1946 All-American Girls Professional Baseball League season
|1946 All-American Girls Professional Baseball League season|
|League||All-American Girls Professional Baseball League|
|Number of teams||Eight|
|Season champions||Racine Belles|
The 1946 All-American Girls Professional Baseball League season marked the fourth season of the circuit. The AAGPBL expansion brought two new franchises to the previous six-team format. At this point, the Muskegon Lassies and the Peoria Redwings joined the Fort Wayne Daisies, Grand Rapids Chicks, Kenosha Comets, Racine Belles, Rockford Peaches and South Bend Blue Sox. The eight teams competed through a 112 game schedule, while the final Shaugnessy playoffs faced season winner Racine against defending champion Rockford in a Best of Seven Series.
Other modifications occurred in the league during 1946. The ball was decreased in size from 11½ inches to 11 inches. In addition, the base paths were lengthened to 70 feet and the sidearm pitching was introduced, as the league was moving toward baseball.
Several pitching records were set during the season. Racine's Anna Mae Hutchison recorded two marks that would never be broken: most innings pitched in a single game (19 against Peoria) and most games pitched in a single season (51). For their part, Fort Wayne's Dorothy Wiltse set the mark for more strikeouts in a season (294), and Racine's Joanne Winter a record for the most consecutive scoreless innings (63). The untiring Wiltse also pitched and won both games of a doubleheader (August 25).
Other highlights included Grand Rapids' Connie Wisniewski, who led all pitchers with a 0.96 earned run average. Besides this, Winter and Wisniewski combined for 33 wins a piece, the best ever in league history. In addition, Fort Wayne's Audrey Haine and South Bend's Doris Barr and Betty Luna hurled no-hitters. The only position player to top the .300 mark was Rockford's Dorothy Kamenshek (.316), proving that strong pitching is more important than having hot bats.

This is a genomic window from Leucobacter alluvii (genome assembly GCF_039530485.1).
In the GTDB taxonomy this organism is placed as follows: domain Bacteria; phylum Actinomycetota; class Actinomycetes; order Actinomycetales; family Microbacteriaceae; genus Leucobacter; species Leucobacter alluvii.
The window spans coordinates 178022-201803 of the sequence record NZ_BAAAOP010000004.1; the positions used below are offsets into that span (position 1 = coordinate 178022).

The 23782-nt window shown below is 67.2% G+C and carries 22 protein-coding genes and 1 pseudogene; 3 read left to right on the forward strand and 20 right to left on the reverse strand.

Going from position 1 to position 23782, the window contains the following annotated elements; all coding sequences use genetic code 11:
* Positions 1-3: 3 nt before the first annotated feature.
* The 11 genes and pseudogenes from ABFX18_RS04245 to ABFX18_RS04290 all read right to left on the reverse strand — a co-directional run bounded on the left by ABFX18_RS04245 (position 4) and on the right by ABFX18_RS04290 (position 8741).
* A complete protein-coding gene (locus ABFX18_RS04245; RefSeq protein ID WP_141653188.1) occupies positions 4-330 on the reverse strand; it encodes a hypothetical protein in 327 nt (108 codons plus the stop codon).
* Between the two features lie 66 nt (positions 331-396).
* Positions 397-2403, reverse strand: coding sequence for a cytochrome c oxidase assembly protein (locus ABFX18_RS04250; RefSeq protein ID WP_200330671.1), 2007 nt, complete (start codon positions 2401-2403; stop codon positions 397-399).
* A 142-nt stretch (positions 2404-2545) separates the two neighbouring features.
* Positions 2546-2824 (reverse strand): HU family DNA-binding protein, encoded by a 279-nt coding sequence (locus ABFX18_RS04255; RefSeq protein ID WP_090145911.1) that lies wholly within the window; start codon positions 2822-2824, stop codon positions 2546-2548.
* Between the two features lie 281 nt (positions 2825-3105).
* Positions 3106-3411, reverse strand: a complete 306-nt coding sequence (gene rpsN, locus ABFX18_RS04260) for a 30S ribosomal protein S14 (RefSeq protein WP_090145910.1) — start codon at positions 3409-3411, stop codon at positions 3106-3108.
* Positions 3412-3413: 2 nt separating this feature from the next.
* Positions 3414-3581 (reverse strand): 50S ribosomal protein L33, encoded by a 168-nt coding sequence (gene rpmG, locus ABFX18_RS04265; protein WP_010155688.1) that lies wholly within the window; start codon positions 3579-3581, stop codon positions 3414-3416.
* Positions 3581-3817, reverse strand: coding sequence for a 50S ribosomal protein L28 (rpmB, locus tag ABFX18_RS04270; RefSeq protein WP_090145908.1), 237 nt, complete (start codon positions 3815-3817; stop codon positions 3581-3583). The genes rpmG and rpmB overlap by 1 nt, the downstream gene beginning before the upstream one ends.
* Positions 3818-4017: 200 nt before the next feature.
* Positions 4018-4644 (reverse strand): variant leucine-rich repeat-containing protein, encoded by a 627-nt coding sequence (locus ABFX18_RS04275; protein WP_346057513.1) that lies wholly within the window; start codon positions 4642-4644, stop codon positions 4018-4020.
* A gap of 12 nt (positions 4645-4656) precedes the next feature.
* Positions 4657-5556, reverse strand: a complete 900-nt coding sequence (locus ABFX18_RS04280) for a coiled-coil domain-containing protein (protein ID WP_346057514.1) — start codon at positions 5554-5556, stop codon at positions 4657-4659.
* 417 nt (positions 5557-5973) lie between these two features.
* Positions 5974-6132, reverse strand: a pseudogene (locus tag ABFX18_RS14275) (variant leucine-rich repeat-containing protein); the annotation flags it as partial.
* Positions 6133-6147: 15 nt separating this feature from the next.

For the second consecutive season, one team won both the season title and the championship. Racine defeated South Bend in the first round, three games to one, and beat the defending champion Rockford in the best-of-seven series in six games. Racine was led by Winter, who won four games in the two playoffs, including a 15-inning, 1–0 victory in the final game of the Shaugnessy series. The Belles also received offensive support from Sophie Kurys, who batted an average of .372 (16-for-43) in 10 playoff games, while setting a postseason record with 16 stolen bases. Kurys also was honored with the AAGPBL Player of the Year Award, after hit a second-best .286 while leading with 201 stolen bases and 117 runs.
In the first three years after World War II, AAGPBL teams often attracted between two and three thousand fans to a single game. One league highlight occurred in 1946, when an estimated 10,000 people saw a Fourth of July doubleheader in South Bend, Indiana.
|2||Grand Rapids Chicks||71||41||.569||3|
|3||South Bend Blue Sox||70||42||.625||4|
|5||Fort Wayne Daisies||52||60||.464||22|
Best of five series
Best of seven series
|3||South Bend Blue Sox||1|
|2||Grand Rapids Chicks||2|
- "All-American Girls Professional Baseball League History".
- AAGPBL Rules of Play
- The Women of the All-American Girls Professional Baseball League: A Biographical Dictionary – W. C. Madden. Publisher: McFarland & Company, 2005. Format: Softcover, 295pp. Language: English. ISBN 0-7864-3747-2
- All-American Girls Professional Baseball League Record Book – W. C. Madden. Publisher: McFarland & Company, 2000. Format: Softcover, 294pp. Language: English. ISBN 978-0-7864-3747-4
- The Women of the All-American Girls Professional Baseball League
- All-American Girls Professional Baseball League Record Book
- AAGPBL Official Website
- AAGPBL Records
- Baseball Historian files
- Baseball Reference Bullpen entry
- The Diamond Angle profiles and interviews
- SABR Projects – Jim Sargent articles
- YouTube videos